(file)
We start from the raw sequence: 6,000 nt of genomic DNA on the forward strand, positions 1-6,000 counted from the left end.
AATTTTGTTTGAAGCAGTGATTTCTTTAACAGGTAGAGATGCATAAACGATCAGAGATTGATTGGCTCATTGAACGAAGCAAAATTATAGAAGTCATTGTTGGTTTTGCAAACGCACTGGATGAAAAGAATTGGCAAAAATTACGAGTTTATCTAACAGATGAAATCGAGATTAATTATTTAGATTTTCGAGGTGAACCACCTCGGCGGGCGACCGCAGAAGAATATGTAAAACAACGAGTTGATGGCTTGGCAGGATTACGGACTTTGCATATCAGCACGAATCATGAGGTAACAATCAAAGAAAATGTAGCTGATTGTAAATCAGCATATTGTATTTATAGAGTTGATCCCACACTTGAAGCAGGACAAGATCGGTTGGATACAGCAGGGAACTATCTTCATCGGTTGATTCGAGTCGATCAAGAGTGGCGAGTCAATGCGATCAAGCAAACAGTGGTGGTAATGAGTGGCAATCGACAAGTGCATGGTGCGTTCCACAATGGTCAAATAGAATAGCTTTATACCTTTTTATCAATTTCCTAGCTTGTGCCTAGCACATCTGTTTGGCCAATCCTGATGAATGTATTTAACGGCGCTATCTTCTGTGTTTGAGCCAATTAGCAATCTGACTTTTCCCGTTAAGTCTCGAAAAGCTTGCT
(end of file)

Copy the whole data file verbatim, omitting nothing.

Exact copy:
We start from the raw sequence: 6,000 nt of genomic DNA on the forward strand, positions 1-6,000 counted from the left end.
AATTTTGTTTGAAGCAGTGATTTCTTTAACAGGTAGAGATGCATAAACGATCAGAGATTGATTGGCTCATTGAACGAAGCAAAATTATAGAAGTCATTGTTGGTTTTGCAAACGCACTGGATGAAAAGAATTGGCAAAAATTACGAGTTTATCTAACAGATGAAATCGAGATTAATTATTTAGATTTTCGAGGTGAACCACCTCGGCGGGCGACCGCAGAAGAATATGTAAAACAACGAGTTGATGGCTTGGCAGGATTACGGACTTTGCATATCAGCACGAATCATGAGGTAACAATCAAAGAAAATGTAGCTGATTGTAAATCAGCATATTGTATTTATAGAGTTGATCCCACACTTGAAGCAGGACAAGATCGGTTGGATACAGCAGGGAACTATCTTCATCGGTTGATTCGAGTCGATCAAGAGTGGCGAGTCAATGCGATCAAGCAAACAGTGGTGGTAATGAGTGGCAATCGACAAGTGCATGGTGCGTTCCACAATGGTCAAATAGAATAGCTTTATACCTTTTTATCAATTTCCTAGCTTGTGCCTAGCACATCTGTTTGGCCAATCCTGATGAATGTATTTAACGGCGCTATCTTCTGTGTTTGAGCCAATTAGCAATCTGACTTTTCCCGTTAAGTCTCGAAAAGCTTGCT